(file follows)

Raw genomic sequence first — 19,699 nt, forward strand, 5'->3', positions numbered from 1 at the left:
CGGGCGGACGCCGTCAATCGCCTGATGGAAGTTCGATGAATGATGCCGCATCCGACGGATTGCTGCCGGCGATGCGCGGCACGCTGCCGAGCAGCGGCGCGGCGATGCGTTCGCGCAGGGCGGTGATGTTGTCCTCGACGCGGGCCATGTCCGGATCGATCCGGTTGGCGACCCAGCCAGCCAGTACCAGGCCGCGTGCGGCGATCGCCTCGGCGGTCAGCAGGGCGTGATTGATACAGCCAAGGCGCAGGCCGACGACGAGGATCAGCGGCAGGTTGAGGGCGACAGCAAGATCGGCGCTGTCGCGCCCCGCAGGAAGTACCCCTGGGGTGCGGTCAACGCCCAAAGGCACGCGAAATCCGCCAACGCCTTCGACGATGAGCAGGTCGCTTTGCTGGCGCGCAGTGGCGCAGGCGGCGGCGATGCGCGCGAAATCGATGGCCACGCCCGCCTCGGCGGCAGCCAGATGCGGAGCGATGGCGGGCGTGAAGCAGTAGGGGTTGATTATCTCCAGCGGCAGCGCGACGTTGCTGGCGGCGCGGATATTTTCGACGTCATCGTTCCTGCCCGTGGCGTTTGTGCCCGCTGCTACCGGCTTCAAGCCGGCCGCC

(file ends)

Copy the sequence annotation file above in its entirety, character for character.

Raw genomic sequence first — 19,699 nt, forward strand, 5'->3', positions numbered from 1 at the left:
CGGGCGGACGCCGTCAATCGCCTGATGGAAGTTCGATGAATGATGCCGCATCCGACGGATTGCTGCCGGCGATGCGCGGCACGCTGCCGAGCAGCGGCGCGGCGATGCGTTCGCGCAGGGCGGTGATGTTGTCCTCGACGCGGGCCATGTCCGGATCGATCCGGTTGGCGACCCAGCCAGCCAGTACCAGGCCGCGTGCGGCGATCGCCTCGGCGGTCAGCAGGGCGTGATTGATACAGCCAAGGCGCAGGCCGACGACGAGGATCAGCGGCAGGTTGAGGGCGACAGCAAGATCGGCGCTGTCGCGCCCCGCAGGAAGTACCCCTGGGGTGCGGTCAACGCCCAAAGGCACGCGAAATCCGCCAACGCCTTCGACGATGAGCAGGTCGCTTTGCTGGCGCGCAGTGGCGCAGGCGGCGGCGATGCGCGCGAAATCGATGGCCACGCCCGCCTCGGCGGCAGCCAGATGCGGAGCGATGGCGGGCGTGAAGCAGTAGGGGTTGATTATCTCCAGCGGCAGCGCGACGTTGCTGGCGGCGCGGATATTTTCGACGTCATCGTTCCTGCCCGTGGCGTTTGTGCCCGCTGCTACCGGCTTCAAGCCGGCCGCC